Sheep Parasite Management

Internal parasites such as worms and coccidiosis can cause significant production losses.

Let unchecked, intestinal worms in sheep can lead to significant financial losses. Most of the time, the signs and symptoms of worm infections aren’t obvious, but infected sheep will have lower productivity and performance.

Worm management for sheep

Sheep producers should be aware of the increased health risks and diseases for sheep caused by ongoing wet weather. With prolonged rain events, sheep have had to deal with a multitude of challenges including degraded feed quality in standing dry feed, high moisture content in short green feed, minimal clover, cold wet conditions, increasing energy requirements from lactation and ideal conditions for worms to be picked up.

High risk conditions for worms in sheep

Worm risk is amplified by wet conditions and suitable temperatures, creating ideal environments for egg hatching and larval survival on pastures with most graziers finding it difficult to create clean pastures for lambing ewes and weaners.

Worms for sheep producers to watch out for

Black Scour Worm and Brown Stomach Worm and Barber’s Pole worms.

Tips for monitoring sheep for worms

The key message in a wet season is that sheep require different management:

  • Increased monitoring by faecal egg counts (FEC) (every 4 weeks) to understand what is happening in each mob
  • Increasing drenching frequency if indicated by FEC
  • Drenching of ewes may be required during lambing or at lamb marking
  • Increased importance of drench resistance testing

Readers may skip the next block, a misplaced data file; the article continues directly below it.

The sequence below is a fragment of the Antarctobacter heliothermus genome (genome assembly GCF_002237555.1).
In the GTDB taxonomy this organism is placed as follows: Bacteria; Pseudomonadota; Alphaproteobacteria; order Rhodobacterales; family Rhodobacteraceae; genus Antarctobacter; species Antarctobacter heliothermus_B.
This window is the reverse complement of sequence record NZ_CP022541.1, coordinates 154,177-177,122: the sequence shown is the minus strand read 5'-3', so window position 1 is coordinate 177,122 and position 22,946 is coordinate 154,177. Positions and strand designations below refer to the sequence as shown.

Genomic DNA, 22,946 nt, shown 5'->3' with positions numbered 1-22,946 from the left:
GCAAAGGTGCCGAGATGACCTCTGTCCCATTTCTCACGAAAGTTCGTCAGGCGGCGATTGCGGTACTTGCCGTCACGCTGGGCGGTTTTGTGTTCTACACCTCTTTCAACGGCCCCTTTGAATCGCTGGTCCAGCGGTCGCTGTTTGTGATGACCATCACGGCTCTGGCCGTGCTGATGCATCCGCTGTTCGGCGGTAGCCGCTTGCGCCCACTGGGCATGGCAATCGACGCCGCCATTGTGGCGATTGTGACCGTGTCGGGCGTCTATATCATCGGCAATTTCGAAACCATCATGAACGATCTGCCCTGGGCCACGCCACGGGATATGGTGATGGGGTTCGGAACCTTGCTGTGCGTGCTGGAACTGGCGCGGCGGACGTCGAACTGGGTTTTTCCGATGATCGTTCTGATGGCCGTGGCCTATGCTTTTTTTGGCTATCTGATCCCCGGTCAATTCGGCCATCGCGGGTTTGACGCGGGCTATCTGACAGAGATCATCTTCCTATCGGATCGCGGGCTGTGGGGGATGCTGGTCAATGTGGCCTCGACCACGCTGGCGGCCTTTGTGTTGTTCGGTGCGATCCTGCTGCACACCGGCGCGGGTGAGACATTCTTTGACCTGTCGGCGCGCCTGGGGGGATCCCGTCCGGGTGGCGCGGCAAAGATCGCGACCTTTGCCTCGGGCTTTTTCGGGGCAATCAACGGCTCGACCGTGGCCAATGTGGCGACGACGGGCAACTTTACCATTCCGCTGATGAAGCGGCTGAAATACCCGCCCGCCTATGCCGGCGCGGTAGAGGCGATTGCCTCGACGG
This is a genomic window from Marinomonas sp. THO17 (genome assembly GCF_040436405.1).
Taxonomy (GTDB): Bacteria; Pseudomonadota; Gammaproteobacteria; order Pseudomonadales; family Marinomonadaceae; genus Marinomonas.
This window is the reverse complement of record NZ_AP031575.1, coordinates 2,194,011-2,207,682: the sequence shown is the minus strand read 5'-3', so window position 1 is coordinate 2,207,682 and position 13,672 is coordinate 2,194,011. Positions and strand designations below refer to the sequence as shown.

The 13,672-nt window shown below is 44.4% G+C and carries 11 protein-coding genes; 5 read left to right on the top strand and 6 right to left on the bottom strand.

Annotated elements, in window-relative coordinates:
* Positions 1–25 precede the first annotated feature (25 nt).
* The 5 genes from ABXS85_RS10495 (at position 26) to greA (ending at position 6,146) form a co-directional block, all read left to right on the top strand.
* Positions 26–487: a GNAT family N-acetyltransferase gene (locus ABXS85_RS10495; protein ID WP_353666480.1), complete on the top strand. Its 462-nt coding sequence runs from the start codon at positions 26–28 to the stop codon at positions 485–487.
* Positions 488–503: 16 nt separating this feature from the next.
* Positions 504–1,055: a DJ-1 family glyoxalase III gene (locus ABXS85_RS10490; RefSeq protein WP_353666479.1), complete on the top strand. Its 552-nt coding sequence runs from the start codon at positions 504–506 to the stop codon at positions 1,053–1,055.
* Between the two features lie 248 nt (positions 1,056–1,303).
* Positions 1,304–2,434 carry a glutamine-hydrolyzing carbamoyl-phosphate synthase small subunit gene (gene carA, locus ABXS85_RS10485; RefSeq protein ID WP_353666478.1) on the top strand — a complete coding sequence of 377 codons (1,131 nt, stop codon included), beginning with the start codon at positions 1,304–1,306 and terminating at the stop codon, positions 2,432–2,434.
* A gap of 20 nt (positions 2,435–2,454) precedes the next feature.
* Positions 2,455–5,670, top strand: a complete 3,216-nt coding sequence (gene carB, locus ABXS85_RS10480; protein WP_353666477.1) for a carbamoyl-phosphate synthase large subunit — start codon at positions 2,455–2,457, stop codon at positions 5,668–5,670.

• Increased importance of pasture management by spelling for longer, slashing, smart grazing or rotational grazing with alternate species

In some situations, where there is significant larval contamination of paddocks and no clean paddocks can be found, use of long acting anthelmintics (either injections or capsules) have been warranted. This has been required for worm control during lambing and in weaners on some properties.

Long-acting products do bring some risks, particularly accelerated resistance development and poor control if there is already resistance to that class of anthelmintic. The risk can be managed by using priming doses of short acting effective drenches at the time of treatment with a long-acting, use of faecal egg count monitoring of the effectiveness of control, and the use of another effective drench at the end of the expected duration of the long acting (so called tail cutter treatments).

Spelling of paddocks is a recognised method of decreasing the numbers of larvae on pasture. This approach can be difficult in a wet season given the favourable conditions for larval survival. Even in normal seasons it will take 4-5 months for larval number to decline during winter and spring (2-3 months in a “normal” summer). In a wet year, this period can be expected to be extended. An alternative is to alternate graze during this period with cattle.

The back view of sheep showing signs of worms

Scouring or excessive dags on sheep can be an indicator of poor worm control (Image: B Besier,


When developing an effective worm control program for your farm it’s important not to rely on chemical drenches alone. Worm egg counts, age of livestock, stocking densities, nutrition, pasture management, use of chemical drenches and seasonal factors all need to be considered.

In this video, expert parasitologist, Dr Matt Playford, Dawbuts Pty Ltd, provides insights into common intestinal worms in sheep, goats and cattle plus practical tips to help you work through worm infections and control programs on your farm.

The production of this video was funded by the Early Needs Recovery Program.

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